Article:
Tinkering TI MSP430F5529

Digital Input-Output – DIO

Digital Input-Output (DIO) a.k.a General-Purpose Input-Output (GPIO) coding is the basic and simplest requirement for any microcontroller. This is one area where a microcontroller (MCU) differs from a microprocessor (MPU).

MSP430F5529LP Launchpad comes with 40-pin dual-in-line headers. Of these 40 pins, 35 pin headers are connected to DIO pins. There seven DIO ports but they are not evenly divided, i.e. not all ports are 8-bit wide as one would typically expect. Most of the DIOs have more than one functionality, i.e. timer, ADC, communication, etc. DIO pins can be individually programmed as either inputs or outputs. There are independent input-output data registers. In input mode, DIOs can be pulled up or pulled down using internal pull resistors just like other MSP430s. To take care of Electromagnetic Interference (EMI) issues, output drive strength can be altered in output mode, adding incredible robustness. Additionally, pins can operate at high frequency (25MHz) conditions.

Note in the diagram above that ports are grouped as PA, PB, PC and PD. Ports are usually 8-bit wide but after adjacently grouping them as such, they become 16-bit wide. PA port pins additionally have interrupt capability unlike other ports. PA port consists of P1 and P2, PB port consists of P3 and P4 and so forth. Port grouping is helpful when we need to drive parallel port interfaces like TFT displays.

It is advised not to exceed output drive current or input voltage ranges/polarity. Best practices are to avoid driving loads directly via output pins and using buffer ICs or isolation for input pins. We must check that whether we are not overloading the microcontroller pins any how because this may have undesired consequences. Try to keep MCU’s total current consumption as low as possible. Any device is more stable at low power and optimum temperature conditions than otherwise. Remember MSP430s are low-power device.

Code Example

#include "driverlib.h"

void GPIO_init(void);

void main(void)
{
    WDT_A_hold(WDT_A_BASE);

    GPIO_init();

    while(1)
    {
        if(GPIO_getInputPinValue(GPIO_PORT_P1,
                                 GPIO_PIN1) == 0)
        {
            GPIO_setOutputHighOnPin(GPIO_PORT_P4,
                                    GPIO_PIN7);

            GPIO_setOutputLowOnPin(GPIO_PORT_P1,
                                   GPIO_PIN0);
        }

        if(GPIO_getInputPinValue(GPIO_PORT_P2,
                                 GPIO_PIN1) == 0)
        {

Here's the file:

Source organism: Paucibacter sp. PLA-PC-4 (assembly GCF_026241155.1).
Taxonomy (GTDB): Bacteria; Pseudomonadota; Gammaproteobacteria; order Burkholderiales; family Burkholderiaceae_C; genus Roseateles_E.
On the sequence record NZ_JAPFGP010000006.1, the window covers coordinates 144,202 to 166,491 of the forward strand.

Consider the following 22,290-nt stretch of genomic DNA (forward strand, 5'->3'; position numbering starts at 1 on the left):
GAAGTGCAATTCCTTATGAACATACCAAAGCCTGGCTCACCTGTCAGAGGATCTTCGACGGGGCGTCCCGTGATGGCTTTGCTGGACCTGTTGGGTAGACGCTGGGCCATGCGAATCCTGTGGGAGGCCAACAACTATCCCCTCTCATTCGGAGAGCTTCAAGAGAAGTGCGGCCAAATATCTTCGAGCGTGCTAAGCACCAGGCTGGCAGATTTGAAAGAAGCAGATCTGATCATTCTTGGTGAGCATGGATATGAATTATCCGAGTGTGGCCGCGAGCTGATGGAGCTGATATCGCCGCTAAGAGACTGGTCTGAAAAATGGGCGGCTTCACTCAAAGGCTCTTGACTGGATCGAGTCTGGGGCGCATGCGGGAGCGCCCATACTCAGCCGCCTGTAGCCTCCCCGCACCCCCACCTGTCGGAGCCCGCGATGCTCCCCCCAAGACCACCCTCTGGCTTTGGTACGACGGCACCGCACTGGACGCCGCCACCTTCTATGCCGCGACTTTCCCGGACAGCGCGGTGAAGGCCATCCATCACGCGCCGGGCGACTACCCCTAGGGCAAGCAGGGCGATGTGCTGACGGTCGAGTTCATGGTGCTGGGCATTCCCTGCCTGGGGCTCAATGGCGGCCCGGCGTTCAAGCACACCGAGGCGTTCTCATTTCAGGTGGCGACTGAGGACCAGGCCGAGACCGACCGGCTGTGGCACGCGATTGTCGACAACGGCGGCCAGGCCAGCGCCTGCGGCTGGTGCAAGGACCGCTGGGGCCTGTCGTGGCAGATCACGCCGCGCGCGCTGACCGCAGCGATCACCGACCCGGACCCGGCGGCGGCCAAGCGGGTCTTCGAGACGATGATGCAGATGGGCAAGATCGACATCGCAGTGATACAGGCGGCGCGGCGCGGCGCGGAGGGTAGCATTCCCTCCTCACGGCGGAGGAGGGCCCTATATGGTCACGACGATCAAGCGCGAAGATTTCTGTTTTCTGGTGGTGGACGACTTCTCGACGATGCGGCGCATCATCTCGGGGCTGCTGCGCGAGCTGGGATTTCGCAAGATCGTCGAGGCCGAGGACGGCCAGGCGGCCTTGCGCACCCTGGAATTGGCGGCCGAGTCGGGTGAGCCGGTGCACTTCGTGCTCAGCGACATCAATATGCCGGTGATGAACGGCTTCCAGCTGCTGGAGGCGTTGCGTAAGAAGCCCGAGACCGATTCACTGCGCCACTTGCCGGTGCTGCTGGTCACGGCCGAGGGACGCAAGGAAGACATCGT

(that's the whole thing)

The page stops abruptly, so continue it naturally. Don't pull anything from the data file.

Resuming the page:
GPIO_setOutputHighOnPin(GPIO_PORT_P1,
                                    GPIO_PIN0);

            GPIO_setOutputLowOnPin(GPIO_PORT_P4,
                                   GPIO_PIN7);
        }
    };
}

void GPIO_init(void)
{
    GPIO_setAsInputPinWithPullUpResistor(GPIO_PORT_P1,
                                         GPIO_PIN1);

    GPIO_setAsInputPinWithPullUpResistor(GPIO_PORT_P2,
                                         GPIO_PIN1);

    GPIO_setAsOutputPin(GPIO_PORT_P1,
                        GPIO_PIN0);

    GPIO_setDriveStrength(GPIO_PORT_P1,
                          GPIO_PIN0,
                          GPIO_FULL_OUTPUT_DRIVE_STRENGTH);

    GPIO_setAsOutputPin(GPIO_PORT_P4,
                        GPIO_PIN7);

    GPIO_setDriveStrength(GPIO_PORT_P4,
                          GPIO_PIN7,
                          GPIO_FULL_OUTPUT_DRIVE_STRENGTH);
}

Hardware Setup

Explanation

The demo here alternatively turns on/off the pair of on-board LEDs with on-board button presses. Since this is the first example, I did not configure clocks and so the default clock settings are used. There is nothing dependent on timing.

Inputs are configured as inputs with internal pull-up resistor. This is so because the on-board buttons are directly connected the GPIO pins without any pull resistor.

GPIO_setAsInputPinWithPullUpResistor(GPIO_PORT_P1, GPIO_PIN1);

Outputs are configured full output drive output pins.

GPIO_setAsOutputPin(GPIO_PORT_P4, GPIO_PIN7); GPIO_setDriveStrength(GPIO_PORT_P4, GPIO_PIN7, GPIO_FULL_OUTPUT_DRIVE_STRENGTH);

In the main loop, the LED pins are toggle alternatively with button presses.

if(GPIO_getInputPinValue(GPIO_PORT_P1, GPIO_PIN1) == 0)
{
    GPIO_setOutputHighOnPin(GPIO_PORT_P4, GPIO_PIN7);

    GPIO_setOutputLowOnPin(GPIO_PORT_P1, GPIO_PIN0);
}

if(GPIO_getInputPinValue(GPIO_PORT_P2, GPIO_PIN1) == 0)
{
    GPIO_setOutputHighOnPin(GPIO_PORT_P1, GPIO_PIN0);

    GPIO_setOutputLowOnPin(GPIO_PORT_P4, GPIO_PIN7);
}

Demo

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